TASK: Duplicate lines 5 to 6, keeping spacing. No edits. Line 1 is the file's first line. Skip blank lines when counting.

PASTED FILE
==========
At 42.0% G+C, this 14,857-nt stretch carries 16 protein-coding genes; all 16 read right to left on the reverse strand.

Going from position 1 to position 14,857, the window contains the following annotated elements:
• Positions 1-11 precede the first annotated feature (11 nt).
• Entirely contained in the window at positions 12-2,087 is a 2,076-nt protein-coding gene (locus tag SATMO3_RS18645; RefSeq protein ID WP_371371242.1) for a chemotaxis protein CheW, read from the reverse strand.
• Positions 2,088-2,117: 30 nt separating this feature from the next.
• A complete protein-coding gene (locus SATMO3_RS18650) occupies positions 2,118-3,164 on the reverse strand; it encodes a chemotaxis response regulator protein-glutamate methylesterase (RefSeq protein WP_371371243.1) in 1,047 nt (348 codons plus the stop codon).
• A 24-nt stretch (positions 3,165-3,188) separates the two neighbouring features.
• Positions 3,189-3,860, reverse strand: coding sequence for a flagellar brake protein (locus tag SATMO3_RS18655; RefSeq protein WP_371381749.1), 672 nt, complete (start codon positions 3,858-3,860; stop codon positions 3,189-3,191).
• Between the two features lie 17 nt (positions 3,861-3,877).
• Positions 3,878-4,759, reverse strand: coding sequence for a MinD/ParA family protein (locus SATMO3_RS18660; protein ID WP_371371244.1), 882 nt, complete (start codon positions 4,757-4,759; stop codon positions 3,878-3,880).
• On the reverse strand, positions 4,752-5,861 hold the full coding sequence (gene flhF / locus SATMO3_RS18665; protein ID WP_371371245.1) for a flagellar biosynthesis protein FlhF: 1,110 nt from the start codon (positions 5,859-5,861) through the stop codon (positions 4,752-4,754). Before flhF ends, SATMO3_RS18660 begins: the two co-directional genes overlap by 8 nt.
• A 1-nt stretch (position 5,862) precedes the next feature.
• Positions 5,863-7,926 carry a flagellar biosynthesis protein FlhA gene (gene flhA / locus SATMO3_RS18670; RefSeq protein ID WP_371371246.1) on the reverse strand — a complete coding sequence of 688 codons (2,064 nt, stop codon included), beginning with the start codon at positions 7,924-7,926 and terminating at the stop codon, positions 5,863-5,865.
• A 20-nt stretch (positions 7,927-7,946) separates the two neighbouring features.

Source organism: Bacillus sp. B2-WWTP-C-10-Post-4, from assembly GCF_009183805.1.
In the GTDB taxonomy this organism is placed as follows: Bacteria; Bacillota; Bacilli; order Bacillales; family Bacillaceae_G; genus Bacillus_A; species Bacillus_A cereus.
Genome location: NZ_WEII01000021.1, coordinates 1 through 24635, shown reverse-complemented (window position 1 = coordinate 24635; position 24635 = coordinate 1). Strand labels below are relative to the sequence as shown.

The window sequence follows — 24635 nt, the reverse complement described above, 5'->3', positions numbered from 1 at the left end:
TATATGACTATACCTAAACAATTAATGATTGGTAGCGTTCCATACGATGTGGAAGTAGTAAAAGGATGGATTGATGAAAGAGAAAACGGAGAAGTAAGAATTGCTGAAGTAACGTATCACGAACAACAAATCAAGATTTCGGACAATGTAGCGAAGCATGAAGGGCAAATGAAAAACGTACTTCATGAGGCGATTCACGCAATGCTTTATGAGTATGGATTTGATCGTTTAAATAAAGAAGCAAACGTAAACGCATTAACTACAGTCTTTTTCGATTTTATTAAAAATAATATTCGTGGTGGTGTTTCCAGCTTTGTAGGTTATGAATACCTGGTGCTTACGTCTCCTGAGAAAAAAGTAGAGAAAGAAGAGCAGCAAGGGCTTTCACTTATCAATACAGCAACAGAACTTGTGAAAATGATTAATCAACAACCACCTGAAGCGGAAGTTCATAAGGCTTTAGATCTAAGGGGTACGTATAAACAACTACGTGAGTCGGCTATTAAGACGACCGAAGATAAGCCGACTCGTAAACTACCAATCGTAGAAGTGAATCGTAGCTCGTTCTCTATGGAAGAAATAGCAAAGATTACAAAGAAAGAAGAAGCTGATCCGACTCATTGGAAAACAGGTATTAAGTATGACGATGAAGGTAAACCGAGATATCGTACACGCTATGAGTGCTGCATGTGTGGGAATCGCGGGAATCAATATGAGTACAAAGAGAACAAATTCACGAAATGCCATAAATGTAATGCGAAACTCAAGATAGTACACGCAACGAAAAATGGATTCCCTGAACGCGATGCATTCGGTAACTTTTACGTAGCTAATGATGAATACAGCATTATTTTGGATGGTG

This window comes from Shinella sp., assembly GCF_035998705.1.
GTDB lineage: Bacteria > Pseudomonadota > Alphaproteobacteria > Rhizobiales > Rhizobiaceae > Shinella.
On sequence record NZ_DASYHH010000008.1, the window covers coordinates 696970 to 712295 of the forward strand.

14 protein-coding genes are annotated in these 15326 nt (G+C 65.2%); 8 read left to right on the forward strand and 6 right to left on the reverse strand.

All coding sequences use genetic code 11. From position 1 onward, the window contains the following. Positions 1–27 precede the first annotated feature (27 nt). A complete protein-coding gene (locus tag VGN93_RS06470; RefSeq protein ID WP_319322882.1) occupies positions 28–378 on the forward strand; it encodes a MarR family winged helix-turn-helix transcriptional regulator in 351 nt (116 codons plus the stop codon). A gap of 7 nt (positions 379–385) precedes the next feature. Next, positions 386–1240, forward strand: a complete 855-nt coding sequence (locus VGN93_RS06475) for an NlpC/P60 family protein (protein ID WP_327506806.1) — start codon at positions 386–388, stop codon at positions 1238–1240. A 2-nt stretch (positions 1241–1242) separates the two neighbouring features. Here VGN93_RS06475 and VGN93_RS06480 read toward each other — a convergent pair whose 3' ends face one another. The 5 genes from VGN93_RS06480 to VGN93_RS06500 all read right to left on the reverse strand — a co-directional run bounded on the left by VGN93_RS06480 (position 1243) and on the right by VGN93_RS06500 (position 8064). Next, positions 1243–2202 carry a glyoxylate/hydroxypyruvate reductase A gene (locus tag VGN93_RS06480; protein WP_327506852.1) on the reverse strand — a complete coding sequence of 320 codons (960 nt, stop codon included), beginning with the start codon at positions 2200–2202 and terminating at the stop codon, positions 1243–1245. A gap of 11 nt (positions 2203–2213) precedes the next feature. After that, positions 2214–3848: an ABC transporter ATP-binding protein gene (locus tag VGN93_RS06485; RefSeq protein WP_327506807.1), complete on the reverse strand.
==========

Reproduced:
• Positions 2,088-2,117: 30 nt separating this feature from the next.
• A complete protein-coding gene (locus SATMO3_RS18650) occupies positions 2,118-3,164 on the reverse strand; it encodes a chemotaxis response regulator protein-glutamate methylesterase (RefSeq protein WP_371371243.1) in 1,047 nt (348 codons plus the stop codon).